SA makes global history with highest temperatures

SA makes global history with highest temperatures

'On average, for the 20 selected stations, the mean temperature has increased about 0,13 °C per decade'. Photo courtesy pixabay.com

On average, for the 20 selected stations, the mean temperature has increased about 0,13 °C per decade. Photo © pixabay.com

October 27 2015 will be remembered as the record-breaking hottest October day on Earth.

This new high was set in Vredendal, a small town in the Western Cape, where a maximum temperature of 48.3 ℃ was recorded on that date.

The previous highest October heat record was 47.3℃, observed at Campo Gallo in Argentina on October 16 1936.

Vredendal was not the only area experiencing new temperature highs on October 27, said the climate information unit manager at the South African weather service, Elsa de Jager.

Preliminary data indicated at least 13 other weather stations in the Western Cape and five in the Northern Cape recorded new maximums higher than 38 ℃. These areas included Wellington, Clanwilliam, Paarl, Vioolsdrif and Calvinia.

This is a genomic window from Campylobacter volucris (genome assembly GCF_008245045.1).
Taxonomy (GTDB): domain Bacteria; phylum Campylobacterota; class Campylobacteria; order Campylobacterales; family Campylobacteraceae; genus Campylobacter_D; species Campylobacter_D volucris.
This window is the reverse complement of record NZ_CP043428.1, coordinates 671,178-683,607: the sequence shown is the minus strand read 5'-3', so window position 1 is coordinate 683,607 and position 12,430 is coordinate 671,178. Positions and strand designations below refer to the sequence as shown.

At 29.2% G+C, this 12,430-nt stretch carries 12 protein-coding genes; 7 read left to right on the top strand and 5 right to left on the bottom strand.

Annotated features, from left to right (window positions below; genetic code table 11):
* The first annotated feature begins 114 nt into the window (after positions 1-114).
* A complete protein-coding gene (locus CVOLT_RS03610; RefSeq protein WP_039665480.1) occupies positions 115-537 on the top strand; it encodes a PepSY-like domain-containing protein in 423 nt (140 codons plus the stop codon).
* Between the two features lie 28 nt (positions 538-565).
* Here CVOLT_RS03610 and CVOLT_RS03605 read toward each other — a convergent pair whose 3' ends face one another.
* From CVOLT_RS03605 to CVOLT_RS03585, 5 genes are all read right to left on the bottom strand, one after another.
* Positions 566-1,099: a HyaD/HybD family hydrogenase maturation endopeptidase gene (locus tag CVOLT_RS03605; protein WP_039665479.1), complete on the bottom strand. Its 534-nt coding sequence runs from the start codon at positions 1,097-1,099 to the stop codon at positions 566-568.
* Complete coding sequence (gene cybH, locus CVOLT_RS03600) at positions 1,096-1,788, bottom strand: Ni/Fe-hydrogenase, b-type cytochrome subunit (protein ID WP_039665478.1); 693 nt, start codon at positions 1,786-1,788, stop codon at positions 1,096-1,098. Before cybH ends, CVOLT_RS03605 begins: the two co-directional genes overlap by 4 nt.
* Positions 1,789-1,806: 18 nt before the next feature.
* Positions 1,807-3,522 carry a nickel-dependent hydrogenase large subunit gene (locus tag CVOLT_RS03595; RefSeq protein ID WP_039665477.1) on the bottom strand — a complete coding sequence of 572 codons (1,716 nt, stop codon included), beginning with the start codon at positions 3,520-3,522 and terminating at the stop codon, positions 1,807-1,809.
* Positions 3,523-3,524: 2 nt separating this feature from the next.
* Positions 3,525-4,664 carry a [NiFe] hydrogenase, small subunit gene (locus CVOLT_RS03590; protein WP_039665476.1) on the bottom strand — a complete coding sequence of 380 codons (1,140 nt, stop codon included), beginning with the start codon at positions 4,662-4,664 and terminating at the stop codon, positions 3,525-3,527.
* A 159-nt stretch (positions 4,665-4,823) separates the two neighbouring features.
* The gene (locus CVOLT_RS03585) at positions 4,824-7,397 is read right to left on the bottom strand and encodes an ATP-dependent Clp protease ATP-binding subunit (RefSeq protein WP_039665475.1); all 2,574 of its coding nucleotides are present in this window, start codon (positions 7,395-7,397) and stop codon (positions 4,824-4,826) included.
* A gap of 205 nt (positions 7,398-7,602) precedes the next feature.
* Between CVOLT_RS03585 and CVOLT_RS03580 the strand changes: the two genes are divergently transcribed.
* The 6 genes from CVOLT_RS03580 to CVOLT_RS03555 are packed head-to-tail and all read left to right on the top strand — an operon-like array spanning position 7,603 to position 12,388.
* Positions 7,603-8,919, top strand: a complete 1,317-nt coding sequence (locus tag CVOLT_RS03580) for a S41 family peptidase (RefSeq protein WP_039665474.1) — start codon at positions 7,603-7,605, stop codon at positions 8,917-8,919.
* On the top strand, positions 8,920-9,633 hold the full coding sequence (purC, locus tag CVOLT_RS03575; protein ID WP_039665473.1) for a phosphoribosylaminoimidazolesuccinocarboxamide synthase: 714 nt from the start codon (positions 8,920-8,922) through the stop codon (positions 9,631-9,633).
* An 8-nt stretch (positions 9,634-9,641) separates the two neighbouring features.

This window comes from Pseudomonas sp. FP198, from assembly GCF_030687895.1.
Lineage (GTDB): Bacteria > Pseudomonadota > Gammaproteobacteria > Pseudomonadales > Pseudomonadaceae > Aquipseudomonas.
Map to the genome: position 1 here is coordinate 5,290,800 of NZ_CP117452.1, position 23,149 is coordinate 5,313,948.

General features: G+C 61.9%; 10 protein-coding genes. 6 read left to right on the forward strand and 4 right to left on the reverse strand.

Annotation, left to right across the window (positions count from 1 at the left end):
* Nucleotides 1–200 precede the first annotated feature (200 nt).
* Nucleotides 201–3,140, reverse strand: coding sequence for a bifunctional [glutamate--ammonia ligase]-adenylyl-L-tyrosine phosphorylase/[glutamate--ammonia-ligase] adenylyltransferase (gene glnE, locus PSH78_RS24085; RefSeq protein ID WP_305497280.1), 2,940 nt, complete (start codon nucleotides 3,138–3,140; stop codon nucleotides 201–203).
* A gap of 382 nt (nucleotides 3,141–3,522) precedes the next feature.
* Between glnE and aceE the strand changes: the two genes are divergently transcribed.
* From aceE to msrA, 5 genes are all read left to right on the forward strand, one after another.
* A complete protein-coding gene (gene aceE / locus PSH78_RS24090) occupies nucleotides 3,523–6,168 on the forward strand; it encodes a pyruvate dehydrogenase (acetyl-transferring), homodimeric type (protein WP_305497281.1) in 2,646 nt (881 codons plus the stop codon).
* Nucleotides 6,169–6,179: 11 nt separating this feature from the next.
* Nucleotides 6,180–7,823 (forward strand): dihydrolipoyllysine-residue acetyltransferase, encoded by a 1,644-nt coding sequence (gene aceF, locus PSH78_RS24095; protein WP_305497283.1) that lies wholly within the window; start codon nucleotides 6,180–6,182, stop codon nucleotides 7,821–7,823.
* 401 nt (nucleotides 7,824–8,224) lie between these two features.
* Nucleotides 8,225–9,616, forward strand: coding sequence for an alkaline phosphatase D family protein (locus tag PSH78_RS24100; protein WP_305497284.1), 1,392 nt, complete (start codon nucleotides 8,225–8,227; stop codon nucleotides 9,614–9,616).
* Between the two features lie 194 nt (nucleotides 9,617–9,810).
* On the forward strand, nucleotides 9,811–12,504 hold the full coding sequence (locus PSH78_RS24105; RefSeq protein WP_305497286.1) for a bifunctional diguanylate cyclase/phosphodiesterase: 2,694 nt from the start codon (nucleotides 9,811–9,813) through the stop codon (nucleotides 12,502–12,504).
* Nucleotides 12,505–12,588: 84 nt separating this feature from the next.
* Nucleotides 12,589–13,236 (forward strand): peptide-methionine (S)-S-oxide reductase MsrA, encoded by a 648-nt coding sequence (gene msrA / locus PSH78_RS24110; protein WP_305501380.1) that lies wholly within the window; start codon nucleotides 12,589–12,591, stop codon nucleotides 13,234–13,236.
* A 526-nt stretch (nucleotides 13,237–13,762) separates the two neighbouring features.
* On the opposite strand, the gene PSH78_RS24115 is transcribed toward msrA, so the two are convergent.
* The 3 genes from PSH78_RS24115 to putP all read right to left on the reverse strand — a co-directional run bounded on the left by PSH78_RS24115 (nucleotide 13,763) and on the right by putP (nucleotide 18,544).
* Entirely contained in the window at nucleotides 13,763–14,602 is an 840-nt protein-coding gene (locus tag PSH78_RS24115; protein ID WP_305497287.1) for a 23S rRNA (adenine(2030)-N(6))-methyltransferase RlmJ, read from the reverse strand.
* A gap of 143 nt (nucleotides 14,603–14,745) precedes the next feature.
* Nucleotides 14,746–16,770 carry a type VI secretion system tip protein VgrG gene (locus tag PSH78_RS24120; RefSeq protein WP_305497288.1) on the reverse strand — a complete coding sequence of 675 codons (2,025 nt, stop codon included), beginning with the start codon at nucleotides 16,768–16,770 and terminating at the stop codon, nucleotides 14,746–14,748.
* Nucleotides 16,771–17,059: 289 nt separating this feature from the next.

The previous highest maximum temperature recorded at Vredendal was 42.5 ℃, in October 1999. De Jager said the normal average October maximum temperature at Vredendal is 26.7 ℃, calculated using data from 1991 to 2010.

“Climate change is a reality in South Africa,” De Jager said. “An investigation of data for 20 selected stations across the country indicates that 2014 was on average the 10th warmest year since 1961.

“On average, for the 20 selected stations, the mean temperature has increased about 0,13 °C per decade, which is in line with the average global temperature tendency over the past 50 years.”

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